Hoosier Pass is one of our favorite Colorado high mountain passes. From its winding switchbacks to its view of numerous fourteeners, it’s tough to beat the outstanding drive over the pass. Highway 9, which traverses the pass, runs between Fairplay and Breckenridge. You should definitely stop in Alma (which sits in between) if time allows.
Winter is our favorite time to travel Hoosier Pass – especially because of the ice-capped views of Mount Quandary. If you’re heading over the pass in summer, roll down your window and jam to some John Denver! How can you beat a little Rocky Mountain High?
“And the Colorado rocky mountain high
I’ve seen it rainin’ fire in the sky
I know he’d be a poorer man if he never saw an eagle fly
Rocky mountain high” – John Denver, Rocky Mountain High
Don’t forget to check out our Colorado playlist for your next road trip adventure!
Hoosier Pass Background
Hoosier Pass, at elevation 11,542 feet, is a high mountain pass in the Rocky Mountains of central Colorado. Indiana, the “Hoosier State,” was the initial home of many pioneers. That’s how Hoosier Pass got its name.
The pass is located on the Continental Divide at the northern end of the Mosquito Range. It’s in a gap between Mount Lincoln (a Colorado 14er) and Hoosier Ridge. Hoosier Pass straddles the boundary between Park County and Summit County.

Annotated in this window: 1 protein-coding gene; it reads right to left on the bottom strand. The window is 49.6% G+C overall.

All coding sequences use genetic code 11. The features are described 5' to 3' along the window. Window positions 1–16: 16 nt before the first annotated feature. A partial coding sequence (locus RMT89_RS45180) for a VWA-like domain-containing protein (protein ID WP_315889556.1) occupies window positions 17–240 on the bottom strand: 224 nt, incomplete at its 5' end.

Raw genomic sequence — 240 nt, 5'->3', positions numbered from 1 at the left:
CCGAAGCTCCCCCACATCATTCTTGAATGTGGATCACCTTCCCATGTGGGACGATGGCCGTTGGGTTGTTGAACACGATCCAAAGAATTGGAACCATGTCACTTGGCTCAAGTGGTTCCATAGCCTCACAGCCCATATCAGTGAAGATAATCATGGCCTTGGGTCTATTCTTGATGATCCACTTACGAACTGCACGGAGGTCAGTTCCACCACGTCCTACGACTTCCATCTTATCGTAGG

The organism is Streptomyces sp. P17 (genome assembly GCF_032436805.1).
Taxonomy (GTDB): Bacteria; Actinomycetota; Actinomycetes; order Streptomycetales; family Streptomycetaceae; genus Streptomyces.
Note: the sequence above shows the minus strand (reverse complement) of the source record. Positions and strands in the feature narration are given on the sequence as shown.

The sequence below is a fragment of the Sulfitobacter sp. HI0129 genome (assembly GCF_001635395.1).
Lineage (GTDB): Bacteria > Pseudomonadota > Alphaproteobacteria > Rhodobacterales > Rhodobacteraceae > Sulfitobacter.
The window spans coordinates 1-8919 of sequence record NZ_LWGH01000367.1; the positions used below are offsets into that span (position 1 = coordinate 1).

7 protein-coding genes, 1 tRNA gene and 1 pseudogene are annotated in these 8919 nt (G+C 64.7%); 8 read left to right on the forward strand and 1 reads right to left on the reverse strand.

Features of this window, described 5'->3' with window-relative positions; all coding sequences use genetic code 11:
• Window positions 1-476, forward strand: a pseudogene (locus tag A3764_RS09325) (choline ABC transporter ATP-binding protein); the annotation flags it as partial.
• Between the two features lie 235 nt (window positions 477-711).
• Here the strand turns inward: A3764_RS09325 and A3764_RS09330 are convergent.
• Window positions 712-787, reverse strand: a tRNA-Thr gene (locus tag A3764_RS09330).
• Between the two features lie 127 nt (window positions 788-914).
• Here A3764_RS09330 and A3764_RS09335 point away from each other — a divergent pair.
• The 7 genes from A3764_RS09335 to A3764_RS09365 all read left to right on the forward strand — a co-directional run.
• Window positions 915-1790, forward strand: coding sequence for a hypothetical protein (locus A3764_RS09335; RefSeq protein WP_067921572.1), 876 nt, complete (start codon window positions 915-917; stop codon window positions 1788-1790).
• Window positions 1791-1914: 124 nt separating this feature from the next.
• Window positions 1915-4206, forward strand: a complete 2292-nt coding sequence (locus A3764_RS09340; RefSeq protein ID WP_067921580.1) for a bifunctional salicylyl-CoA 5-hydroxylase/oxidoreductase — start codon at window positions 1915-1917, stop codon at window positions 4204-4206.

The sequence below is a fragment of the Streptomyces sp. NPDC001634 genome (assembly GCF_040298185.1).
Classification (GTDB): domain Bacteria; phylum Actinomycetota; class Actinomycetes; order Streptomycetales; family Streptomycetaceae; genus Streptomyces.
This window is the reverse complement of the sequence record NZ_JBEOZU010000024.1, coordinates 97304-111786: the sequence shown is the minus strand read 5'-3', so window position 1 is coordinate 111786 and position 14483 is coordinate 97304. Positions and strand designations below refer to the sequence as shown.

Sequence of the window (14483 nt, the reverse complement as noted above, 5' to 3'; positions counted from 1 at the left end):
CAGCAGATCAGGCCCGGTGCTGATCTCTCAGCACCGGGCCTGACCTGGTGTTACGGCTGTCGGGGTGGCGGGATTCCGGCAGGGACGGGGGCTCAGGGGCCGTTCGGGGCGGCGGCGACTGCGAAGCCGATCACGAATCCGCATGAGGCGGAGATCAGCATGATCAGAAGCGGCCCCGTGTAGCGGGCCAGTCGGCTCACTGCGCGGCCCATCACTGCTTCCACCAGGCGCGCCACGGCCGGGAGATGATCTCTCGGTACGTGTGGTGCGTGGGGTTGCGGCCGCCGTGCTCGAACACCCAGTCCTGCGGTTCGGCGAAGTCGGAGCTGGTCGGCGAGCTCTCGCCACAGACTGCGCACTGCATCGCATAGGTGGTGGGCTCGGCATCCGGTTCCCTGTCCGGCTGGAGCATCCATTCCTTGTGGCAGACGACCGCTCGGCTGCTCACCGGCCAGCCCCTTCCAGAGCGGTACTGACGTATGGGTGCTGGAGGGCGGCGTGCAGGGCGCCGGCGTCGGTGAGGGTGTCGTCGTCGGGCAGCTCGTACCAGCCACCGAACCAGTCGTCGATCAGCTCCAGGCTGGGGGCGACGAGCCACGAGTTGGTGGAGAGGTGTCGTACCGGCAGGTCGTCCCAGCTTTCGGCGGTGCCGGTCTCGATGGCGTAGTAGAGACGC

The pass provides a route between the headwaters of the Blue River (which is a tributary of the Colorado River) and the headwaters of the South Platte River in South Park. The highway over Hoosier Pass offers an alternative route from Denver to the ski areas near Breckenridge and Keystone. It offers a primary route from Colorado Springs to the aforementioned ski areas. Hoosier Pass is open year round and can be traveled by any vehicle in good weather. However, it can occasionally close down during winter storms.
Hoosier Pass’ Place in Colorado History
Hoosier Pass is the location of the oldest known transbasin water diversion project in Colorado. In this case, the transbasin diversion is a ditch that diverts water from the Blue River basin to the South Platte basin. The diverted water was originally used for placer mining above Alma. By 1929, the 1.8-mile East Hoosier Ditch and the 1.3-mile West Hoosier Ditch were in operation. Combined they are able to divert an aggregate of 77 cubic feet per second of water across the Continental Divide.